The basics of onboarding (e.g., background checks, corporate orientation, paperwork for payroll) are typically handled through an enterprise system or process. Then it’s on to the contact center.
When a center has to bring people on before a training class starts, use tools to help them be useful and contribute while they are learning. Assign them some online learning modules that prepare them for the classroom or other formal training, and give them the basics on the processes, tools, soft skills, products, etc. Assign easy tasks that require minimal training and quick review but get them doing “hands-on” work, such as direct support to frontline agents. Use Knowledge Management and workflows to reduce the training burden and guide their actions. With good search functions, the new-hire is led to bite-size knowledge that won’t overwhelm. Agents can shadow other staff, but can also benefit from sitting with Quality Assurance to see the review process using a recording and Quality Monitoring (QM) system with screen capture. Sample recordings can include the “best” contacts as well as some of the issues and things to avoid.
Training is the last step in launching a full-fledged new-hire, and it can take on many forms: online, classroom, side-by-side and On-the-Job Training (OJT) being common. Smaller centers typically have less formal training but can still benefit from training tools.
A starting point can be professional services to assess the current training program. Look at the process and results and define changes to achieve goals or pursue incremental improvements (e.g., improve quality and or productivity, speed to competency, upselling cross-selling, etc.). Some changes may be more about content or method than technology, but training tools can help a center address diverse learning styles and create and deliver training in line with adult learning principles and change management concepts. Training should provide context of why the lessons are important, instill knowledge, let them do (practice, apply), and reinforce what was taught.
Training tools include online training modules (aka eLearning), simulation (including testing and training systems), and self-assessment, which can use recordings and QM. And with the new generation and changing channels, consider things like gamification, use of mobile devices and apps, and social media (including internal to the training class).
Use enterprise or contact center tools to develop, deliver, trigger, test and track training. The Learning Management System (LMS) is a typical enterprisewide tool centers use—as long as it is configured to accommodate the contact center-specific needs. Contact center-specific tools can have the advantage of being integrated with other Workforce Optimization (WFO) tools. For example, quality scores and coaching sessions identify training module needs, and the eLearning tool delivers training at the appropriate time as determined using the Workforce Management (WFM) system. Finally, niche applications can target specific contact center training needs. Keynomics is one example, teaching and assessing keyboarding skills, with other modules focused on key center needs such as listening skills.
Seek Tools for Early Success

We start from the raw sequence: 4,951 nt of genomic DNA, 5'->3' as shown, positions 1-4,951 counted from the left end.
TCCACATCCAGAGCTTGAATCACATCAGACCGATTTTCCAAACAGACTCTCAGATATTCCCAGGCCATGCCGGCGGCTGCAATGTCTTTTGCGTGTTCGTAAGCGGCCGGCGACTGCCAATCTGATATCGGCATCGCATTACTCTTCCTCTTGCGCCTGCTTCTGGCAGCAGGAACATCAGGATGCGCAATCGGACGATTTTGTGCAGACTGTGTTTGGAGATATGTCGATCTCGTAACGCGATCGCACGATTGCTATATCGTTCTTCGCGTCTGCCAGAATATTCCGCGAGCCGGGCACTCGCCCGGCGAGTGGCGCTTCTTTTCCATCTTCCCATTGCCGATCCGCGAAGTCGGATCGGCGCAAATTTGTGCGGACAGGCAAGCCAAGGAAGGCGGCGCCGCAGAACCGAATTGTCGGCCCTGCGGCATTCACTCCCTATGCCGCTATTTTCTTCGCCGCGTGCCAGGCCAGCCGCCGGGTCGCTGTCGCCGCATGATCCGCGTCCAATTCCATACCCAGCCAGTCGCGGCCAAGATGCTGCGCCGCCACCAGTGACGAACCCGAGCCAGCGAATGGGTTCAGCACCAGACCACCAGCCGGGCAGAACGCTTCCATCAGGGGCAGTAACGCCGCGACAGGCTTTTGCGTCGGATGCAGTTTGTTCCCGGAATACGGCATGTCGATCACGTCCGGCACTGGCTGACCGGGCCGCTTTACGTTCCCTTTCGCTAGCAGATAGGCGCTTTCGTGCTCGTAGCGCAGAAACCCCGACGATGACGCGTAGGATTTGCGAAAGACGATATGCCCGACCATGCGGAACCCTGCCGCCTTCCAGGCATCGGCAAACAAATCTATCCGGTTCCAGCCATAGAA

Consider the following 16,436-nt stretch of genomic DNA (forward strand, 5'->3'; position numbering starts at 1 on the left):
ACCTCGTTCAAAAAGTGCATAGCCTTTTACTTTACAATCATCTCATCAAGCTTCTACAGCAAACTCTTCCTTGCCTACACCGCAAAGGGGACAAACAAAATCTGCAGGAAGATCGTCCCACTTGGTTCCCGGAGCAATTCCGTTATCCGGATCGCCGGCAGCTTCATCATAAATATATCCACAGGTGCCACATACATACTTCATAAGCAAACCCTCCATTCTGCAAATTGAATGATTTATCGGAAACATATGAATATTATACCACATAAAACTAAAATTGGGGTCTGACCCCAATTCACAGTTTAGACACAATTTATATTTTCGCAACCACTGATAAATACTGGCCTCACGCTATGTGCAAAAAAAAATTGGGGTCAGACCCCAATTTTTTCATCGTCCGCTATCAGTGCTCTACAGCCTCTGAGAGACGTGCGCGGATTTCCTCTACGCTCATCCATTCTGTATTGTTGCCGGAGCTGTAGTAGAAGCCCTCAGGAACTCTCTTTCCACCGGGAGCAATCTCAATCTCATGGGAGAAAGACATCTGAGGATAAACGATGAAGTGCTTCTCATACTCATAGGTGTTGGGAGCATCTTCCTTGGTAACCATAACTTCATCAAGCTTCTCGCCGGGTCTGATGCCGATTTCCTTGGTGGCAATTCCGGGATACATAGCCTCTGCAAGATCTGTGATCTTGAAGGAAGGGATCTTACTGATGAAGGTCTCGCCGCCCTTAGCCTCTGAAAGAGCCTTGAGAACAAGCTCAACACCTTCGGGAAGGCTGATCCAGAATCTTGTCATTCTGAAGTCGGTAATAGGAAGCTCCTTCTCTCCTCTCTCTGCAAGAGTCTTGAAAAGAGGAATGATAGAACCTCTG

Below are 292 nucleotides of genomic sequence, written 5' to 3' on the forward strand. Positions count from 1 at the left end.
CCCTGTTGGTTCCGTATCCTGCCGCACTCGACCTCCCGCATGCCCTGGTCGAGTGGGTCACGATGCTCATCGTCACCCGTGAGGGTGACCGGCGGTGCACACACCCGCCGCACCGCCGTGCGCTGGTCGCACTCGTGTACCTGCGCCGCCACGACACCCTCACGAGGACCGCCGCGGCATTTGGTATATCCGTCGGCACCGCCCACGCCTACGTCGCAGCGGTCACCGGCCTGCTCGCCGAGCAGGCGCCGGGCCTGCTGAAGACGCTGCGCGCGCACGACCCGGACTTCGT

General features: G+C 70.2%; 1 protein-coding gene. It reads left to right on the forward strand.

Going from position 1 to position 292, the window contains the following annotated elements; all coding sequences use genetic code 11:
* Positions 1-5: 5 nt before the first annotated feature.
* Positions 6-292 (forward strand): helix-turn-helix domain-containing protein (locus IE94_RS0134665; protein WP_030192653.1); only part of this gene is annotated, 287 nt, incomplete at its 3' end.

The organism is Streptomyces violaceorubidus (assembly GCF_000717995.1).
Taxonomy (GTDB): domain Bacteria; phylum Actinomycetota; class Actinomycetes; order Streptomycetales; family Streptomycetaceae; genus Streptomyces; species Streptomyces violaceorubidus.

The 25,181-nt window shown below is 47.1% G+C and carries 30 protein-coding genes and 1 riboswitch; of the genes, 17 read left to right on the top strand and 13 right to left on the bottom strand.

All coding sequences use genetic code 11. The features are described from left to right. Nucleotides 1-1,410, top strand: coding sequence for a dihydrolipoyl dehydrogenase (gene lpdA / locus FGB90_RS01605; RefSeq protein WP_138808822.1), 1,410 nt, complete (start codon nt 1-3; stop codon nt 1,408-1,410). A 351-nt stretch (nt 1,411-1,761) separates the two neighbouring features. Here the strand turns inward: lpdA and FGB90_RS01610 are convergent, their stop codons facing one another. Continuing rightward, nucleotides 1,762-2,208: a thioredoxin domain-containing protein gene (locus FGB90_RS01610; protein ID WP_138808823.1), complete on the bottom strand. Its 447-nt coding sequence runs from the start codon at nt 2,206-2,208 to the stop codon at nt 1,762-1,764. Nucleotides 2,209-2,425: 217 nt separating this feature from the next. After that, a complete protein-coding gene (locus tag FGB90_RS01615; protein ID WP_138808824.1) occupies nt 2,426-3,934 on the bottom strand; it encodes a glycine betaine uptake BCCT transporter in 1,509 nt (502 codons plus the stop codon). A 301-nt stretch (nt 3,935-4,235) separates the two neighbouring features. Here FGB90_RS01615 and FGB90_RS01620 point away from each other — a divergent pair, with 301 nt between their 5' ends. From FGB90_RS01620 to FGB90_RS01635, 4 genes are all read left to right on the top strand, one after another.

Start with a strategy and plan that considers what you have and what you need to optimize recruiting, hiring, onboarding and training. Fine-tune or reconfigure existing applications. Identify gaps and fill them with additional tools over time. Work with HR to leverage enterprise systems and use contact center-specific applications where appropriate. Invest in tools and define the processes to effectively leverage them, with skilled and trained people to manage and apply them. Then you will put your staff on a path to success from day one and eliminate those FTE gaps.
Good Fit and Fast
Whether premise-based, or increasingly cloud-based, recruiting, hiring, onboarding and training tools address common challenges and opportunities of today’s new-hire process. Centers are looking for speed: They need new-hires fast and don’t want to lose a good candidate to another job. In addition, they seek quality and fit, with agents ready, willing and able to do the job well in a multichannel world. They need performance, including speed to productivity and ongoing results. And everyone seeks retention of quality agents, within the center and potentially across the organization longer term.
Centers can’t find the best-fit agents fast enough using only standard HR processes and tools. It’s time to engage technology to sharpen the focus on the right agents and to get them in the door and productive quickly.
WFM Plays an Important Role
Too often centers don’t do a good job of forecasting staff needs, yet it is critical to planning for and getting the right number of people in place at the right time. Forecasting has to take into account recruiting, hiring, onboarding and training time. Ideally, it treats new-hire performance expectations (e.g., handle time) differently as their proficiency builds.
Another common issue is creating the right schedules, optimizing them while ensuring that they are attractive to staff, and showing how people can progress into preferred schedules.
Reasons for forecasting and scheduling shortfalls are abundant: lack of inputs, moving targets, and the lack tools or resources to create good forecasts and schedules being common. It’s an area ripe for change. Even though WFM is a “mature” technology, it needs to be applied more effectively and success in the new-hire process is a large opportunity.
Use WFM tools to create the best forecasts you can with the data available (and to catalyze getting and using better data!), and to build and optimize schedules. Put the processes and people in place to use them effectively and the challenges of recruiting, hiring, onboarding and training will decrease.